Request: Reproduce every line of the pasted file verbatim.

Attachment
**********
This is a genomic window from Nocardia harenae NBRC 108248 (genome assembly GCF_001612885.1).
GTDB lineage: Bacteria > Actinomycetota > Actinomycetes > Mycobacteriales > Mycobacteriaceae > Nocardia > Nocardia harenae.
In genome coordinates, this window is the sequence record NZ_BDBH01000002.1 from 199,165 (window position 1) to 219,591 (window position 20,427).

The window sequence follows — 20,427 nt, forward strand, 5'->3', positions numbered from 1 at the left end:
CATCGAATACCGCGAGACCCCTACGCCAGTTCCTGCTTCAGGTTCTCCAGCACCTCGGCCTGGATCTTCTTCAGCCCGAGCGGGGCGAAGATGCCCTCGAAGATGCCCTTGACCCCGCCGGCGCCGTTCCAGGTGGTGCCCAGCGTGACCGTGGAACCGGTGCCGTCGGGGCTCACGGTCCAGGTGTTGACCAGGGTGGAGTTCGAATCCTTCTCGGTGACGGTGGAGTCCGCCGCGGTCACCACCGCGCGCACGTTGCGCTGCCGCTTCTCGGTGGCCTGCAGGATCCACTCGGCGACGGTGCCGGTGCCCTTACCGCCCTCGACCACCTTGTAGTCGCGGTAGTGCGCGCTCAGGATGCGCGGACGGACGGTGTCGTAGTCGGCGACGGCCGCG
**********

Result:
This is a genomic window from Nocardia harenae NBRC 108248 (genome assembly GCF_001612885.1).
GTDB lineage: Bacteria > Actinomycetota > Actinomycetes > Mycobacteriales > Mycobacteriaceae > Nocardia > Nocardia harenae.
In genome coordinates, this window is the sequence record NZ_BDBH01000002.1 from 199,165 (window position 1) to 219,591 (window position 20,427).

The window sequence follows — 20,427 nt, forward strand, 5'->3', positions numbered from 1 at the left end:
CATCGAATACCGCGAGACCCCTACGCCAGTTCCTGCTTCAGGTTCTCCAGCACCTCGGCCTGGATCTTCTTCAGCCCGAGCGGGGCGAAGATGCCCTCGAAGATGCCCTTGACCCCGCCGGCGCCGTTCCAGGTGGTGCCCAGCGTGACCGTGGAACCGGTGCCGTCGGGGCTCACGGTCCAGGTGTTGACCAGGGTGGAGTTCGAATCCTTCTCGGTGACGGTGGAGTCCGCCGCGGTCACCACCGCGCGCACGTTGCGCTGCCGCTTCTCGGTGGCCTGCAGGATCCACTCGGCGACGGTGCCGGTGCCCTTACCGCCCTCGACCACCTTGTAGTCGCGGTAGTGCGCGCTCAGGATGCGCGGACGGACGGTGTCGTAGTCGGCGACGGCCGCG